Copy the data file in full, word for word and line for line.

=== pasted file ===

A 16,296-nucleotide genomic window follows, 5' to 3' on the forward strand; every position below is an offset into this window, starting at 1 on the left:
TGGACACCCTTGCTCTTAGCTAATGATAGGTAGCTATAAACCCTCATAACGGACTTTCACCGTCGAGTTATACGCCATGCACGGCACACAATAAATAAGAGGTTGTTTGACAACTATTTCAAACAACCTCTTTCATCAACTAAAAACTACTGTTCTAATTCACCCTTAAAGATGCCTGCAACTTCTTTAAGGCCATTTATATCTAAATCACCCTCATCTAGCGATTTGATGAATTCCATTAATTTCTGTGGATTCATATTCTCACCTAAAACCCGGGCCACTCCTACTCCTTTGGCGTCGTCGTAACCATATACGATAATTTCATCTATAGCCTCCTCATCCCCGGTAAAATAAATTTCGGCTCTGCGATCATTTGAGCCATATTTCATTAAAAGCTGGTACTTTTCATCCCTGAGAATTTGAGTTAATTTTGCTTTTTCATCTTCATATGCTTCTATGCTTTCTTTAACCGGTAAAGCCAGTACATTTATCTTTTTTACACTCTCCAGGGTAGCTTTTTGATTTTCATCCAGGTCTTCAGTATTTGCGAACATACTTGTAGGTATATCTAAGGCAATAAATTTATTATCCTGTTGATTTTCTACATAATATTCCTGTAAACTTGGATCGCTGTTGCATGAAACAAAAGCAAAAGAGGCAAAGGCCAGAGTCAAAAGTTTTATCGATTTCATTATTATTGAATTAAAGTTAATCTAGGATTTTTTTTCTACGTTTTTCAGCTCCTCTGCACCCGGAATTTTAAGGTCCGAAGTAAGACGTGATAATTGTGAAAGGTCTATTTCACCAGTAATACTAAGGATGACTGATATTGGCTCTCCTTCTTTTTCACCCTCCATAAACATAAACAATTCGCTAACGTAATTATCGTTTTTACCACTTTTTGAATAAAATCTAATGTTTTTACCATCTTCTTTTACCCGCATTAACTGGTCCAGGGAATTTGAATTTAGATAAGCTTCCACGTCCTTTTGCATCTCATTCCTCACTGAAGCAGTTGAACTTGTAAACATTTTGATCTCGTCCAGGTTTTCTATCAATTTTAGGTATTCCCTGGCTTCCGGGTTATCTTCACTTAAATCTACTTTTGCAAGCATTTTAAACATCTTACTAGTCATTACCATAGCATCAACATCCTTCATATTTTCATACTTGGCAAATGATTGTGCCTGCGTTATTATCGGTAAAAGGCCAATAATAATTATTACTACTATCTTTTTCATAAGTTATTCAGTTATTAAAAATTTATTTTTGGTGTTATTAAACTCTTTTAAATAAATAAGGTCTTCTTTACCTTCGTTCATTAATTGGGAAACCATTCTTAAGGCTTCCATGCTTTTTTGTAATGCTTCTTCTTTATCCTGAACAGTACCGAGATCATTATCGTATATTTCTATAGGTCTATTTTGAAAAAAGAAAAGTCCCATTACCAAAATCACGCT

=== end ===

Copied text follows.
A 16,296-nucleotide genomic window follows, 5' to 3' on the forward strand; every position below is an offset into this window, starting at 1 on the left:
TGGACACCCTTGCTCTTAGCTAATGATAGGTAGCTATAAACCCTCATAACGGACTTTCACCGTCGAGTTATACGCCATGCACGGCACACAATAAATAAGAGGTTGTTTGACAACTATTTCAAACAACCTCTTTCATCAACTAAAAACTACTGTTCTAATTCACCCTTAAAGATGCCTGCAACTTCTTTAAGGCCATTTATATCTAAATCACCCTCATCTAGCGATTTGATGAATTCCATTAATTTCTGTGGATTCATATTCTCACCTAAAACCCGGGCCACTCCTACTCCTTTGGCGTCGTCGTAACCATATACGATAATTTCATCTATAGCCTCCTCATCCCCGGTAAAATAAATTTCGGCTCTGCGATCATTTGAGCCATATTTCATTAAAAGCTGGTACTTTTCATCCCTGAGAATTTGAGTTAATTTTGCTTTTTCATCTTCATATGCTTCTATGCTTTCTTTAACCGGTAAAGCCAGTACATTTATCTTTTTTACACTCTCCAGGGTAGCTTTTTGATTTTCATCCAGGTCTTCAGTATTTGCGAACATACTTGTAGGTATATCTAAGGCAATAAATTTATTATCCTGTTGATTTTCTACATAATATTCCTGTAAACTTGGATCGCTGTTGCATGAAACAAAAGCAAAAGAGGCAAAGGCCAGAGTCAAAAGTTTTATCGATTTCATTATTATTGAATTAAAGTTAATCTAGGATTTTTTTTCTACGTTTTTCAGCTCCTCTGCACCCGGAATTTTAAGGTCCGAAGTAAGACGTGATAATTGTGAAAGGTCTATTTCACCAGTAATACTAAGGATGACTGATATTGGCTCTCCTTCTTTTTCACCCTCCATAAACATAAACAATTCGCTAACGTAATTATCGTTTTTACCACTTTTTGAATAAAATCTAATGTTTTTACCATCTTCTTTTACCCGCATTAACTGGTCCAGGGAATTTGAATTTAGATAAGCTTCCACGTCCTTTTGCATCTCATTCCTCACTGAAGCAGTTGAACTTGTAAACATTTTGATCTCGTCCAGGTTTTCTATCAATTTTAGGTATTCCCTGGCTTCCGGGTTATCTTCACTTAAATCTACTTTTGCAAGCATTTTAAACATCTTACTAGTCATTACCATAGCATCAACATCCTTCATATTTTCATACTTGGCAAATGATTGTGCCTGCGTTATTATCGGTAAAAGGCCAATAATAATTATTACTACTATCTTTTTCATAAGTTATTCAGTTATTAAAAATTTATTTTTGGTGTTATTAAACTCTTTTAAATAAATAAGGTCTTCTTTACCTTCGTTCATTAATTGGGAAACCATTCTTAAGGCTTCCATGCTTTTTTGTAATGCTTCTTCTTTATCCTGAACAGTACCGAGATCATTATCGTATATTTCTATAGGTCTATTTTGAAAAAAGAAAAGTCCCATTACCAAAATCACGCT